Overcoming the ‘CO2 penalty’ of autonomous vehicles

  • 03-Apr-2017 10:25 EDT
Chris Thomas  BorgWarner 3Apr17.JPG

BorgWarner CTO Chris Thomas: Exposing the "dirty little secret" of autonomous vehicles at the 2017 SAE High-Efficiency Engines Symposium. (Lindsay Brooke)

What type of propulsion system will power the highly automated (SAE Level 4) and fully autonomous (SAE Level 5) vehicles of the future? Such systems will need to be more efficient than those used in today’s human-driven vehicles, to offset the “autonomous overhead”—the significant amount of electrical power required for data processing alone. And they won’t be the lowest-cost solution, according to Chris Thomas, BorgWarner’s vice president and CTO.

The 1.5 kW to 2.75 kW needed just to process the increasing deluge of incoming and in-vehicle data—generated from on-board sensor arrays, from other vehicles, the infrastructure and the cloud—is “the dirty little secret” of autonomous vehicle engineering, Thomas told the audience at SAE’s 2017 High-Efficiency Engines Symposium in Detroit on April 3.

For a typical B-segment vehicle, for example, about 39 W of electricity consumed is equivalent to about one gram of CO2 emitted.

Thomas noted that new dedicated processors from Intel and Nvidia will inevitably help reduce electrical consumption by up to 90%. That means that with a 90% reduction in energy consumption, a typical vehicle’s processing power demand may be 200 to 350 W.

“By our calculations, the best case-scenario is that we’ll end up with about a 10-g to 20-g CO2 penalty per autonomous vehicle,” Thomas explained, translating into a 3-6% burden for the propulsion system and a significant “hit” to vehicle efficiency.

“That means the propulsion system has to be that much better than today’s,” he noted. “We need to get to a 50-51% BTE to make that happen. That’s not plausible without hybridization coupled with significantly more efficient combustion engines.”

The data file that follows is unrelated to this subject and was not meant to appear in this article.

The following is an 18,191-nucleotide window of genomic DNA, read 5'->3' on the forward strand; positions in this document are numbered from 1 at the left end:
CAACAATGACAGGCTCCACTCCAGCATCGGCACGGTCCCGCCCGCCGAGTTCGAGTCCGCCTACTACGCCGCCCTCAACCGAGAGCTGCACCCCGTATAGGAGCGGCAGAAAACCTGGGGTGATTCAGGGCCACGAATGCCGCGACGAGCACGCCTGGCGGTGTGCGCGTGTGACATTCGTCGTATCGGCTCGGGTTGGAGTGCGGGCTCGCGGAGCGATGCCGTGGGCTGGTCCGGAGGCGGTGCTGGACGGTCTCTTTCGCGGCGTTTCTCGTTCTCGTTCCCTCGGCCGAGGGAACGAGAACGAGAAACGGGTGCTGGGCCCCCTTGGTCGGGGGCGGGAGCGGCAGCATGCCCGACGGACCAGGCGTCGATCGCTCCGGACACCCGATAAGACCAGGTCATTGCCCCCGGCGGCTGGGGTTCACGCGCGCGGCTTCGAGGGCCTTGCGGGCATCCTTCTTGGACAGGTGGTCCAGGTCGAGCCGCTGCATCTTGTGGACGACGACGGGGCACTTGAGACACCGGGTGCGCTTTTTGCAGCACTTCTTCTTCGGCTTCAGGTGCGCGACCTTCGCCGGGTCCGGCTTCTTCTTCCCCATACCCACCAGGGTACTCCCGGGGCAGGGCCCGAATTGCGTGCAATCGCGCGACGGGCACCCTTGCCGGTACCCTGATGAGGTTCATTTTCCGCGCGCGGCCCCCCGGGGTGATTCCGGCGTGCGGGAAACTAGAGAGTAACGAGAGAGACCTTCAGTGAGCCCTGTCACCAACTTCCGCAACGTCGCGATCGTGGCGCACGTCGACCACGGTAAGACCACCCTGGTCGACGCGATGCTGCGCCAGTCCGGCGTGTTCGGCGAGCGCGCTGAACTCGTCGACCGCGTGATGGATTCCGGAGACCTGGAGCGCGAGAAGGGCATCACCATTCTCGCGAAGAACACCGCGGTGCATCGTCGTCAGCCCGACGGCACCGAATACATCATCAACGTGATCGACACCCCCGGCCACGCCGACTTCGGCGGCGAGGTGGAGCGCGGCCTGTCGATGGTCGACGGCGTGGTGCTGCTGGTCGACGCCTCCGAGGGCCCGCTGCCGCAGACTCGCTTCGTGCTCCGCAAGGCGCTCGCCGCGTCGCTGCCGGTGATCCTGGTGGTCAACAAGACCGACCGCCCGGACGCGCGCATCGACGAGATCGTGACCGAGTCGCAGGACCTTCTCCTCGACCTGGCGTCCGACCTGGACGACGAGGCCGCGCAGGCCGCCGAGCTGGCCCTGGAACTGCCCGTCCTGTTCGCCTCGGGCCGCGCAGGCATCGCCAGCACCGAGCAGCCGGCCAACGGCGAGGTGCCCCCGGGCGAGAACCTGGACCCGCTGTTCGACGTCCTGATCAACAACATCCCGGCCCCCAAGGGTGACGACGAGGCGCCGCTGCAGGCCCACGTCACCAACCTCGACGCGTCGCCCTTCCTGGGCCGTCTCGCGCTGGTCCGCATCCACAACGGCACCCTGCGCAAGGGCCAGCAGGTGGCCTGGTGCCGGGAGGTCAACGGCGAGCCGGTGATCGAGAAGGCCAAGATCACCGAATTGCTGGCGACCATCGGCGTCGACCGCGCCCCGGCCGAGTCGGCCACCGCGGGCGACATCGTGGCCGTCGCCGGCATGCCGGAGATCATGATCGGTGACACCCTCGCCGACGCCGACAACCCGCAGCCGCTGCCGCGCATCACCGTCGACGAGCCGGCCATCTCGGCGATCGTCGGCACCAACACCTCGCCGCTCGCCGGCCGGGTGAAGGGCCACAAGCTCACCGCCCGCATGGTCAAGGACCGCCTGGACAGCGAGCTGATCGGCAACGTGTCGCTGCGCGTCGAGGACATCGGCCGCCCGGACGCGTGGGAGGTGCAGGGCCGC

While Thomas considers autonomous vehicles to be “propulsion agnostic,” the need for redundant braking systems (and redundant batteries) makes plug-in hybrids the practical prime-mover in this area for perhaps the next 20 years. He reckons battery-electric vehicles won’t play a major role in autonomous use during that period.

“The increased uptime of autonomous vehicles could mean more than 10 hours per day of operation, in which a significant amount of charging would be required,” he argues. “A typical New York cab runs 18 hours a day which means it needs 18 hours of air conditioning in the summer and 18 hours of heat in winter. In a BEV you lose 30-50% of the range when you turn the A/C or heat on. So I don’t think we’ll see BEVs used for autonomy outside of some commercial vehicles, at least in the short term.”

If battery exchanges/swapping at centralized locations were made accessible, that scenario could change if an infrastructure (similar to gas stations) were implemented, he said. DC fast charging of entire fleets of vehicles would create too great a spike in the electrical grid to be practical, Thomas noted.

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